I’ve been trying to think of a name to describe my Self along this new path I walk — often stumbling — but getting back up like that old Fred Astaire song which says to “pick your Self up, dust your Self off, start all over again . . .” I figure everybody should have a response when asked what religion they follow, rather than fumbling for an answer.
“I’m Christian,” most in the United States say. A large minority will offer that they are “Catholic,” while a third highest number of Americans will announce they are “Jewish.” Followed by Buddhists, Hindus and Muslims, not to mention devotees of our “New Age” groups.
But what if you wanted to express your belief in more than one religious following? Would you be comfortable with “Jew Cath,” one who follows Catholicism and the Jewish Faith? How about a “Zen Christian,” as I have offered to many a stranger upon first meeting in person or here on the Internet?
A Buddhist student I met a few months ago calls her Self a “Jew Bu,” standing for one of whom is both a Jew and a Buddhist. Yesterday, a young woman (see Mary deserves Philly Buddha buddy visits) described someone as a “Metho-Bu,” meaning, I guess, a Methodist who follows teachings of Buddhism. Or was that Pat from Germantown? I don’t know. All these brunette Buddhist women start to look alike after a while.
I got thinking about this when I met another person at a day-long retreat at the Chenrezig Tibetan Buddhist Center of Philadelphia who was a lawyer. In this short-travelled path I been on, I had never met a Buddhist who was also a lawyer. (Or should I say a lawyer who was also a Buddhist?) Dabbling in the law myself for 20 years, I started the following conversation with him:
“How long have you been practicing, Joe?”
“Two years, almost three,” he said. “My wife practices too.” I think he said his wife had been at it longer at than himself, but I’m not sure how long he may have indicated she was practicing.
“What area you practice in?” I followed up.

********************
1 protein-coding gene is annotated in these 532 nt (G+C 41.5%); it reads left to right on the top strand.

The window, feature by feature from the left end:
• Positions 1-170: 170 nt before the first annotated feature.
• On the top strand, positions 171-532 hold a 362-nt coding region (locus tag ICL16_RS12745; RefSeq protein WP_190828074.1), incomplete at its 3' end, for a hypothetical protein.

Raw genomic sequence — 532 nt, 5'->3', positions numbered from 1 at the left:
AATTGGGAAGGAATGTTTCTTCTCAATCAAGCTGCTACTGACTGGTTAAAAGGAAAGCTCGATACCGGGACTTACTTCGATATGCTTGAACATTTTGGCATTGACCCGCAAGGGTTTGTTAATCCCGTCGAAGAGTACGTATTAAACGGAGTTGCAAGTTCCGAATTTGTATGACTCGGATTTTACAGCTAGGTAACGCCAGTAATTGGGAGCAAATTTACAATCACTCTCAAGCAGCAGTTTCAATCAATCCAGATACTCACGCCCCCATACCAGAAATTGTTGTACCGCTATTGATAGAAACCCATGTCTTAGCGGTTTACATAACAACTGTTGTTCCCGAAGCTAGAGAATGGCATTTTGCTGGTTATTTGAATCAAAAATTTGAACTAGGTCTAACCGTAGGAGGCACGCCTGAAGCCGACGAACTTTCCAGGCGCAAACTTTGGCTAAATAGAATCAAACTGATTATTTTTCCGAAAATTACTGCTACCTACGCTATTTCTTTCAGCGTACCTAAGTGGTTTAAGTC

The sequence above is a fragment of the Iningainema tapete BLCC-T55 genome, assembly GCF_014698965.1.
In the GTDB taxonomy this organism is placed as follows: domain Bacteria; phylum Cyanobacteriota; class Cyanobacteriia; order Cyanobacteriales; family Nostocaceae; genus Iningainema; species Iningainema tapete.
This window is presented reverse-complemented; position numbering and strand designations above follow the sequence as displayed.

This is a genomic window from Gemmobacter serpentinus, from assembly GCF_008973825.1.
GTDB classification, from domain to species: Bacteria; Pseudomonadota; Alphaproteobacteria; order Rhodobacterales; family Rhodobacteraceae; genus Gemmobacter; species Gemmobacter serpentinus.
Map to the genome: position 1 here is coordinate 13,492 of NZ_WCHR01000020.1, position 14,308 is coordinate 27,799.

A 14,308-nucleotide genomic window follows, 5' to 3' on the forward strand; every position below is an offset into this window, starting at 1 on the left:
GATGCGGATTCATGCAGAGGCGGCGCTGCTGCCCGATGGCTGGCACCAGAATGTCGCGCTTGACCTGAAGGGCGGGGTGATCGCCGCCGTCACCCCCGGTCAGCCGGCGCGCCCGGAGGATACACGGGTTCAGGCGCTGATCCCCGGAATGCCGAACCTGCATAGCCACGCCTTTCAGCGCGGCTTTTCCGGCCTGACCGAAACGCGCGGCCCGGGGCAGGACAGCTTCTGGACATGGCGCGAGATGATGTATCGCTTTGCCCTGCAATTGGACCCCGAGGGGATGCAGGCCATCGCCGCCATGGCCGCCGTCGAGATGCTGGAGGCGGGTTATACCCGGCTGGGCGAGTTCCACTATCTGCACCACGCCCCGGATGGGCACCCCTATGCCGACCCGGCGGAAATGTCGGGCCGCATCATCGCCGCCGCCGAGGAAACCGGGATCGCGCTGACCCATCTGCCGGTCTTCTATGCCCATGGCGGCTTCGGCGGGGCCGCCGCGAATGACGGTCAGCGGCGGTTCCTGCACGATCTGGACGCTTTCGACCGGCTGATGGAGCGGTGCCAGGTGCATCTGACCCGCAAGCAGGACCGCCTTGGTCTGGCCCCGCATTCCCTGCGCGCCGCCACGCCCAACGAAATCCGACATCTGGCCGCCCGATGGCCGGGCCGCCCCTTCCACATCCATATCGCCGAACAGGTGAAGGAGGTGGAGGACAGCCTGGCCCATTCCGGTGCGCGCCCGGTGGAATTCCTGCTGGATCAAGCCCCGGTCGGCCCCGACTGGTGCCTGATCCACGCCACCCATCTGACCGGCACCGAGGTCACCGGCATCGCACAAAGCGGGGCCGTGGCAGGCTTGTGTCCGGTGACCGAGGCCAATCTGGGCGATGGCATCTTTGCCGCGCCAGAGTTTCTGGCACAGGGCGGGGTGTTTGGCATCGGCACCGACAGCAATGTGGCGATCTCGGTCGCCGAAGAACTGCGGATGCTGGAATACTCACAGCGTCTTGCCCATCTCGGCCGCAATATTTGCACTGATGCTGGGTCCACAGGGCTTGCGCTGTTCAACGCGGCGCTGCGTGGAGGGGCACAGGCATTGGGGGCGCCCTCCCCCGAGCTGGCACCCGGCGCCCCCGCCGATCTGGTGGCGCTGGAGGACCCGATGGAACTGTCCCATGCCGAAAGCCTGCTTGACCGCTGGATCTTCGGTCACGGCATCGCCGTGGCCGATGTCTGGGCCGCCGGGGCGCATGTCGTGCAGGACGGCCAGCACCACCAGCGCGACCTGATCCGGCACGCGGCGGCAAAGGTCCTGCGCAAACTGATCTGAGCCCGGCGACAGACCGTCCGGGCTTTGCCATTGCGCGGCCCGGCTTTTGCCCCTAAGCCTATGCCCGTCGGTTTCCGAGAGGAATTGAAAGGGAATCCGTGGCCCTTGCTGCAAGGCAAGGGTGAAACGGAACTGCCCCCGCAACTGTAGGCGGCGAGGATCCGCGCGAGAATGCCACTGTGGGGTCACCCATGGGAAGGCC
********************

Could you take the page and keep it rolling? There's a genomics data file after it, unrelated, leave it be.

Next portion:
I knew something was wrong when he referred to some Buddhist sect of which I was unfamiliar, having just begun studying this Eastern philosophy some three months ago. Tibetan Buddhism, that is. Been meditating with mindfulness for more than a year. Meditating “without mindfulness” a year earlier.
“No, no,” I said to straighten out our miscommunication. “I meant, how long have you been practicing law?“
I told him I was a lawyer, one of those Philadelphia lawyers and we laughed. Like two kids discovering there were indeed hybrids — creatures like ourselves “practicing” meditation and this form of Buddhism. We discussed mutual challenges with judges who “practiced law” in fields across the aisles of our respective areas of expertise — Joe as a plaintiff lawyer with defense judges in civil cases, and myself as a criminal defense lawyer with former prosecutors as the finders of fact.
Today, I came up with the term, “Barrister-Bu,” which would apply to lawyers that studied and or practiced Buddhism. They would practice “right speech,” as well as “right motive,” and a client could be assured the attorney would do everything in his or her power to gain “enlightenment,” thereby performing only “meritorious” work for all sentient beings.
Barrister-Bu. I like it.
Like to see how it would play in one of our courtrooms someday.
Possibly related: Retreat causes ‘after shocks’ to some riders